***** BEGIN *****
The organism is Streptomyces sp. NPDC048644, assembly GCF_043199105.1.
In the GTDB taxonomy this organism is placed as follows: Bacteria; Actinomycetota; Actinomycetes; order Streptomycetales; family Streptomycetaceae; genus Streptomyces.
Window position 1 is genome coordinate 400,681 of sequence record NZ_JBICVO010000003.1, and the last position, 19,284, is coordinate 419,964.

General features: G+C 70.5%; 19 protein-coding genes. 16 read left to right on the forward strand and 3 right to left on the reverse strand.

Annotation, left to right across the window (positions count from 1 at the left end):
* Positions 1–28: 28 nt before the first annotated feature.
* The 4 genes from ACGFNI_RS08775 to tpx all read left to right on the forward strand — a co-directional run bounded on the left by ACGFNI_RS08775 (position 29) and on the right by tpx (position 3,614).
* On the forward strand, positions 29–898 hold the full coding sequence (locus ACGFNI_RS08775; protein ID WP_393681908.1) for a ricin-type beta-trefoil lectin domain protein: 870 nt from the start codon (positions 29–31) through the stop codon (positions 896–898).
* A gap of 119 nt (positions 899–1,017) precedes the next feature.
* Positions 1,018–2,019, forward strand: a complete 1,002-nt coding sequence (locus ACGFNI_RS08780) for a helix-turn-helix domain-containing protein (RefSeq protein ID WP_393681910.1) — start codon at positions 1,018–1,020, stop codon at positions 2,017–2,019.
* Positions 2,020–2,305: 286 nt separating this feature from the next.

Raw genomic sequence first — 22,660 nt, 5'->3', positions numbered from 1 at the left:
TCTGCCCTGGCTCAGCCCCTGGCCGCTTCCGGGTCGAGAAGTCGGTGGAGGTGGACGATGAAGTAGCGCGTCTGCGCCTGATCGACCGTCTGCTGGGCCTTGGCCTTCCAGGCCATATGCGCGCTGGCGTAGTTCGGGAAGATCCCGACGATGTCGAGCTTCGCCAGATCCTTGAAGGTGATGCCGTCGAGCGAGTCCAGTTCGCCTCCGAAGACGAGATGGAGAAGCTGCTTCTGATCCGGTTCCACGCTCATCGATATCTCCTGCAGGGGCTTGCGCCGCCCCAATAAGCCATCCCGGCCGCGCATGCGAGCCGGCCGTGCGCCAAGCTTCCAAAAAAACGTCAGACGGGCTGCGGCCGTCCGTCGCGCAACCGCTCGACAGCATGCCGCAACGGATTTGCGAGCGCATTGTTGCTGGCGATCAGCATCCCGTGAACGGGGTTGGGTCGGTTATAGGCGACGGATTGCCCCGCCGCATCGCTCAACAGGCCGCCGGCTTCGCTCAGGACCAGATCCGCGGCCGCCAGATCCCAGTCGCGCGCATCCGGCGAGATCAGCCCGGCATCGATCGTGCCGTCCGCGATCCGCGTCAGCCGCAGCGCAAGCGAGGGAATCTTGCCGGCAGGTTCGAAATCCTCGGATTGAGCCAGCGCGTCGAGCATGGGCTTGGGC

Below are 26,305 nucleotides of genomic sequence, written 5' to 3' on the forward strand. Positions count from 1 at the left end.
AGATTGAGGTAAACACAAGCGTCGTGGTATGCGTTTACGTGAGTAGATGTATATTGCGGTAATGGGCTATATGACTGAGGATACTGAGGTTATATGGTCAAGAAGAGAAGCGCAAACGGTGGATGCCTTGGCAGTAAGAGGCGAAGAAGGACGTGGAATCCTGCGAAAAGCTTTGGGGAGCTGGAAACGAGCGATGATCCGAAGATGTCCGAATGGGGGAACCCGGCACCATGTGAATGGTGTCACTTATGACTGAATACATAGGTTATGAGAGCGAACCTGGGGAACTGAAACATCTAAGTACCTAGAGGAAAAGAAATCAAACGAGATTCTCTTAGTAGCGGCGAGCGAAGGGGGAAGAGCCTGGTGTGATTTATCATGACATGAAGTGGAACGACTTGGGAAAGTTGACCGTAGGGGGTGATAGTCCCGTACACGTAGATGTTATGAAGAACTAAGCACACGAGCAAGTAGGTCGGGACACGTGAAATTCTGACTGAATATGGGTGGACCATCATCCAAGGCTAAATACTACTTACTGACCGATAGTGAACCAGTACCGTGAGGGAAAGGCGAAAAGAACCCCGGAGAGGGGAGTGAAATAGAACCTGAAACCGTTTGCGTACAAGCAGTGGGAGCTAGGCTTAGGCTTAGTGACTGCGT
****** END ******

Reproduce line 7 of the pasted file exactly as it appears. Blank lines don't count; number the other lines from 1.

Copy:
* The 4 genes from ACGFNI_RS08775 to tpx all read left to right on the forward strand — a co-directional run bounded on the left by ACGFNI_RS08775 (position 29) and on the right by tpx (position 3,614).